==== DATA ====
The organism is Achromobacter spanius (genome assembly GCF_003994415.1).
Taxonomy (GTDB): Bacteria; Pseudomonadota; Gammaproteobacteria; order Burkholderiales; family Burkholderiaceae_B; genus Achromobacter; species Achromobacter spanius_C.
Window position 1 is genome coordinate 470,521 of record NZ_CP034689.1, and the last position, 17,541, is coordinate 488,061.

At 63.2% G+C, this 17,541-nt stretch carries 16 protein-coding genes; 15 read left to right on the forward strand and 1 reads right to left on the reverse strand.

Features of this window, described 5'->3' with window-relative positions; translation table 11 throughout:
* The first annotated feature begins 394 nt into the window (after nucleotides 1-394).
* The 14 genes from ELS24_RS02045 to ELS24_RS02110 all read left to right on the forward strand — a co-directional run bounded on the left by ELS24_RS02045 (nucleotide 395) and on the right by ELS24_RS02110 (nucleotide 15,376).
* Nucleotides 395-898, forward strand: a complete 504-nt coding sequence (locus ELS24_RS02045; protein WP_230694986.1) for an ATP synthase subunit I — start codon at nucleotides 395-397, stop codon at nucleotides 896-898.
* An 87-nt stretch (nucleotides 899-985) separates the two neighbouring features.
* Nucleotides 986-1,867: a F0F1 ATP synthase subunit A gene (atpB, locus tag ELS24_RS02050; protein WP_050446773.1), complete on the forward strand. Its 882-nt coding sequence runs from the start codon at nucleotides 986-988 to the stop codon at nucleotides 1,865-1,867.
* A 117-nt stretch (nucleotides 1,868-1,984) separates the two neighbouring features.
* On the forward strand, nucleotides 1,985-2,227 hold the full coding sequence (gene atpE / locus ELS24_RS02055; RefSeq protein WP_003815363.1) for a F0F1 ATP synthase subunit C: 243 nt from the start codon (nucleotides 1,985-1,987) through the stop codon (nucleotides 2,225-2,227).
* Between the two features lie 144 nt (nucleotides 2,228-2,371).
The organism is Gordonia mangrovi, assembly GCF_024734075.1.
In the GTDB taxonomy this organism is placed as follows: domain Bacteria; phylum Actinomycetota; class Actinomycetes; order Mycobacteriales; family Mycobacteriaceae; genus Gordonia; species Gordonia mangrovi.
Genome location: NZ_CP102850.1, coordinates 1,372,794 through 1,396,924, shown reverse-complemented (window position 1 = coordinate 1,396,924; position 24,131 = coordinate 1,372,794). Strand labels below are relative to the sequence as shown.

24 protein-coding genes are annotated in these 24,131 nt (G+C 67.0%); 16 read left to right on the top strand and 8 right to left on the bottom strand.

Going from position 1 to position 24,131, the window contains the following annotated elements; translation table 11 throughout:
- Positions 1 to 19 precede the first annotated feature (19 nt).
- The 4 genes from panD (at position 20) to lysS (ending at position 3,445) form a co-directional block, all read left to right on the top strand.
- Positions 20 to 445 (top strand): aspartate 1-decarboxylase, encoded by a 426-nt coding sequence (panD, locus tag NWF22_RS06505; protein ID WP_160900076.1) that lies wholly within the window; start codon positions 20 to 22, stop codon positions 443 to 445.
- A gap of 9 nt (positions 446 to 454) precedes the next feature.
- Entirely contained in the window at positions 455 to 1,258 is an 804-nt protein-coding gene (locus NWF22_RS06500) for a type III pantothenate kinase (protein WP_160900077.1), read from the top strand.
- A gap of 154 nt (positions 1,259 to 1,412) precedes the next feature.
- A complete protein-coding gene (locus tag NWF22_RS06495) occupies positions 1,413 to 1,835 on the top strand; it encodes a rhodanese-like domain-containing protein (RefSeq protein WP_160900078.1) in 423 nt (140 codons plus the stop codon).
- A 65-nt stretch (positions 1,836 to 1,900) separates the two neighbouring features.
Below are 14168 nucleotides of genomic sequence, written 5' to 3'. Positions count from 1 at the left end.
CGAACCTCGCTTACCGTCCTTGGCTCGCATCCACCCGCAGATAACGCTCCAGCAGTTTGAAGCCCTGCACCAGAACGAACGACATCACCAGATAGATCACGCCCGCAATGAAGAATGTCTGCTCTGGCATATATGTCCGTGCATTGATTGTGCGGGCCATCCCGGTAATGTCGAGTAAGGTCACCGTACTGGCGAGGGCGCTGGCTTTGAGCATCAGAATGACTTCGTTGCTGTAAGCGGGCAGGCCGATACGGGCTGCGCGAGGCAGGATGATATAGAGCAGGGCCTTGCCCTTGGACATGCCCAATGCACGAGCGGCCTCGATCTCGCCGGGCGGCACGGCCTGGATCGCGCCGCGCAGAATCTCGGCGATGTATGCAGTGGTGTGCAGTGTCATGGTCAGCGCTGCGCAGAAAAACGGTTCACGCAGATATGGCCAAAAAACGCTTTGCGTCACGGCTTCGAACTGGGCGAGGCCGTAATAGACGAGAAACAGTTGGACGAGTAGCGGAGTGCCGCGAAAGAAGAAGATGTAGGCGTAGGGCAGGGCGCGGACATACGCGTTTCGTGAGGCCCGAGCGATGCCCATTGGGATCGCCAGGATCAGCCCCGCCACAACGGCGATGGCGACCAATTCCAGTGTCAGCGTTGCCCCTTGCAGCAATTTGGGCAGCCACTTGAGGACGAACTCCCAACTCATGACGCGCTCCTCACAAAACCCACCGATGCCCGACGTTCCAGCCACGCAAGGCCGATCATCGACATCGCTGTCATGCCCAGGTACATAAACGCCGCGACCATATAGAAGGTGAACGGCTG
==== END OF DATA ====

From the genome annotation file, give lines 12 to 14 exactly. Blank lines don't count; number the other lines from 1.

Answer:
* On the forward strand, nucleotides 1,985-2,227 hold the full coding sequence (gene atpE / locus ELS24_RS02055; RefSeq protein WP_003815363.1) for a F0F1 ATP synthase subunit C: 243 nt from the start codon (nucleotides 1,985-1,987) through the stop codon (nucleotides 2,225-2,227).
* Between the two features lie 144 nt (nucleotides 2,228-2,371).
The organism is Gordonia mangrovi, assembly GCF_024734075.1.